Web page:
kitchen-4Bill went down the line to see what needed to be brought over from the back. Mary had set up the steam table, filled it with the needed water, placed the inserts into their slots. He saw the oven with the towel wrapped around the handle and instinctively opened it to see what was inside.

“That round is ready,” Mary said. “After you take it out you can get me a rib from downstairs.”

Bill said okay and took up two kitchen towels to grasp the handles of the roasting pan. He set the pan on the stovetop and made sure it was secure. Satisfied, he walked past Mary to head down for the rib. He did not say anything to her. His not saying anything must have irked her because she snapped at him. “Ain’t you got nothing to say?”

“Yeah I got something to say. I’m getting high while I’m downstairs. You want to chill out, come down.”

“Screw you,” Mary said.

Fighting with his fiance was bad enough, Bill thought, but having the same crap at work was the pits. He couldn’t imagine what he’d done and he wanted to ask but there wasn’t any point to it while she was still in a foul mood. So he kept quiet and went down.

Bill was surprised when Mary joined him in the deep freeze. Henry Lee was already done smoking. He’d gotten high first in case Tommy came down. That was not likely, but it happened occasionally. Not that he would do anything. Say something, yeah, but do something, not likely. The meals needed to go up and if he fired one, they’d all threaten to leave. Even if  they didn’t make the threat, Robert would intercede. He was running numbers for the owner, why he was in the workhouse and how Bill ended up meeting him in the first place, and he was taking the owner to the Upper Room too. So he had pull, real pull.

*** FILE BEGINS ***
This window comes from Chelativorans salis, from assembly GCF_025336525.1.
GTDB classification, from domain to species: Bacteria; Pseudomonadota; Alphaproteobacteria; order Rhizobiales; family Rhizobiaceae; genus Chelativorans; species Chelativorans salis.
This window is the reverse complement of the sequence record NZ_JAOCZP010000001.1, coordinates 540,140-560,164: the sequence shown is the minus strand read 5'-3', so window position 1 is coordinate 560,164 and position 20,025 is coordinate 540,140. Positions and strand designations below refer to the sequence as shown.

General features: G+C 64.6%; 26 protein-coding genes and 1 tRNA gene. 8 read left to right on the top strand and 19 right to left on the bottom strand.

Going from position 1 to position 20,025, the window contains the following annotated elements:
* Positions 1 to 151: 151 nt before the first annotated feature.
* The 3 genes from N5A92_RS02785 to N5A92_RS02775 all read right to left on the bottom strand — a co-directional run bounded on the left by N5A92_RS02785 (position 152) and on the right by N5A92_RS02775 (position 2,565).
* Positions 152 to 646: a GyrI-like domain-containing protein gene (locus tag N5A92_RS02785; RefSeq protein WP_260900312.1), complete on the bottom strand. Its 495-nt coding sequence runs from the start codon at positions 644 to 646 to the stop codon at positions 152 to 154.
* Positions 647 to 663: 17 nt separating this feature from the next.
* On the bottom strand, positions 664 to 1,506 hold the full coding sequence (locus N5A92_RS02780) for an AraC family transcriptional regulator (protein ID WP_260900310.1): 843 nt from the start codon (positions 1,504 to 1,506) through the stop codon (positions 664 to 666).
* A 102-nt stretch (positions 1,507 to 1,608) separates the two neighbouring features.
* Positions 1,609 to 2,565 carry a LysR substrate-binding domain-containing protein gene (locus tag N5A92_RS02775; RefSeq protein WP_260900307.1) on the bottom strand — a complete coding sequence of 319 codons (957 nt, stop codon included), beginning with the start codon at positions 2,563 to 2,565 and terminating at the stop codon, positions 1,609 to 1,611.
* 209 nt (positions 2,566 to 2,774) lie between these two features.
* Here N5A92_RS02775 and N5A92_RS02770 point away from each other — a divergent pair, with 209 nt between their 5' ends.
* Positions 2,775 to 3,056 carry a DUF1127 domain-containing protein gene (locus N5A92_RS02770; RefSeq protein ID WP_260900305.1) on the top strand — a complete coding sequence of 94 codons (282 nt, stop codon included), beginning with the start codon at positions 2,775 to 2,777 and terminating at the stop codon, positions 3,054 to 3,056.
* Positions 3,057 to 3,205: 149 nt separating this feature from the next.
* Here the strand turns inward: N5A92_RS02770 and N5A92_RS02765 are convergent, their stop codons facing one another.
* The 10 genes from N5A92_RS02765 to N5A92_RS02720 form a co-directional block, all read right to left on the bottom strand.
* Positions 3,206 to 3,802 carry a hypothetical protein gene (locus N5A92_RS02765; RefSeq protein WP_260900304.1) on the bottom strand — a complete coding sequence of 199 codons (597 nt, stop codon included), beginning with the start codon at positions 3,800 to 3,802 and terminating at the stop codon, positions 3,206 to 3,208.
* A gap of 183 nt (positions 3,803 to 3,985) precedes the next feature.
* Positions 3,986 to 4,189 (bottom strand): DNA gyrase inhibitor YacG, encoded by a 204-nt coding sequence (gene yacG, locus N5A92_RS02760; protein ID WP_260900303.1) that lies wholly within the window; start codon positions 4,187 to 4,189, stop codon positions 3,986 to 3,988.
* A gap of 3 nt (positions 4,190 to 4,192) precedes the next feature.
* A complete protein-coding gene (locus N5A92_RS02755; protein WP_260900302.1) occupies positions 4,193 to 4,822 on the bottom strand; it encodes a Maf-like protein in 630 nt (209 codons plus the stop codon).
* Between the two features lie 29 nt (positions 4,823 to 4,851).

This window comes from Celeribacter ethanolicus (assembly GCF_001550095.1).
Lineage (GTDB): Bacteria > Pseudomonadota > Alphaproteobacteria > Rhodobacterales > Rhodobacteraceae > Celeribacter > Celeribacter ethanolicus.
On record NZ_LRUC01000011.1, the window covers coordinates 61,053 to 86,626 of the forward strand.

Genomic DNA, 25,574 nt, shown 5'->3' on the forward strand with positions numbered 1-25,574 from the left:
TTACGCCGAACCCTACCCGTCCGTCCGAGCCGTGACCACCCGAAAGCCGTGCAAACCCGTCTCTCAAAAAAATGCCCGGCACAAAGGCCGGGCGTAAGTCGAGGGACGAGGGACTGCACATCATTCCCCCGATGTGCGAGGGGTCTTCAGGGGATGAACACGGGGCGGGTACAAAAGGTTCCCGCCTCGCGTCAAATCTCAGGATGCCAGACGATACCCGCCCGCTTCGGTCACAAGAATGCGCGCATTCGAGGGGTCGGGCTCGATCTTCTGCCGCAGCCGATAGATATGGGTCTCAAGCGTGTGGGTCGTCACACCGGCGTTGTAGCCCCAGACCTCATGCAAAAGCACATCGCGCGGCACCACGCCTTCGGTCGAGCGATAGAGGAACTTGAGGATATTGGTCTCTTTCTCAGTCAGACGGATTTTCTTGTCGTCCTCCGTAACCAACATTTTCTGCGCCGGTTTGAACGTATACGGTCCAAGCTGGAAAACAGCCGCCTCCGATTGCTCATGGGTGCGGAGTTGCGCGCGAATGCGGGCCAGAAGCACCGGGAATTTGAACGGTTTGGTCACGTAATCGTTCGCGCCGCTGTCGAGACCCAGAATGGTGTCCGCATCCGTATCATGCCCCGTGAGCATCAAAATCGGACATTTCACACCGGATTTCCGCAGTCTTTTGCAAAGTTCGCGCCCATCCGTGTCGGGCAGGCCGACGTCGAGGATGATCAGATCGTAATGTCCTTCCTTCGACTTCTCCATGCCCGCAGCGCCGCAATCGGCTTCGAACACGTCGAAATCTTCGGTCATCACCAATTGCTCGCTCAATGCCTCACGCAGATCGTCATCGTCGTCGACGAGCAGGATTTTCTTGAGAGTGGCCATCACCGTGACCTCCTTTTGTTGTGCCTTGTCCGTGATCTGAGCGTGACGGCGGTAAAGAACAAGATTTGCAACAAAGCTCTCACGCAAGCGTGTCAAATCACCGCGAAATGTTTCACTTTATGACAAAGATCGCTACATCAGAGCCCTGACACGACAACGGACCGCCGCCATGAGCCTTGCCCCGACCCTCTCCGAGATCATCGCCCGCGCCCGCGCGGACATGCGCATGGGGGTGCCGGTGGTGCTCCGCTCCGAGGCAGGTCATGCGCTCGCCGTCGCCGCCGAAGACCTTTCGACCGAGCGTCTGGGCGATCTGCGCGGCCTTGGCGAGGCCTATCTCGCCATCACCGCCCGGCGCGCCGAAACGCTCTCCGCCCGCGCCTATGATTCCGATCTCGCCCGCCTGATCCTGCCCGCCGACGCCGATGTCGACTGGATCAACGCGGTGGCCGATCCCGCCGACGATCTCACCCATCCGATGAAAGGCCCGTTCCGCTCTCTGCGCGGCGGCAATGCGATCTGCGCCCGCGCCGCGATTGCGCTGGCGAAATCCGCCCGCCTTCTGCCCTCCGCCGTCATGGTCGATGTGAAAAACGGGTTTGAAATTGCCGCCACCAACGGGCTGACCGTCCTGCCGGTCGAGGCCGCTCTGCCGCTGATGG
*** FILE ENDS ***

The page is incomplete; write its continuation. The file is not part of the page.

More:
While Bill was with Mary, he couldn’t feel her up. The deep-freeze mitts made it useless to try. So, puff puff pass, they finished a joint and Bill lit a second one–he had to pull off the mitts to do that–so Mary could catch up. He didn’t say anything. She told him she was mad and he could just keep away from her for all she cared. He shrugged it off.

Out of the deep freeze, Bill filled his coffee mug with bourbon and drank it down like soda pop. He handed the bottle to Henry Lee who passed it to Mary. She took a dainty sip and turned to head on up. Bill reached out and pulled her to him so he could grind himself on her butt. He was so high and drunk that he didn’t care whether she liked it or not. He didn’t care that Henry Lee saw. He was so gone he didn’t care about anything and  he decided, one of those crazy thoughts, that he would pop acid the next day.

“Goddamn it, you let me go, boy.”

“You give me some.”

“You go to hell.”

“After I get me some.”

“Bea wasn’t enough?”

“She don’t mean nothing.”

“And I do?”


“What do I mean?”

“What you think?”

“Tell me.”

Bill, still grinding on her, leaned in and licked her ear. Then he laughed.

“Screw you, stupid,” Mary said.

“I really like you,” Bill said leaning in close again and trying to whisper.


“You bet,” Bill said.

Coming Now In About Another Month:

The Ghost Writer, Rose’s Story: A Look At The Worlds We Hide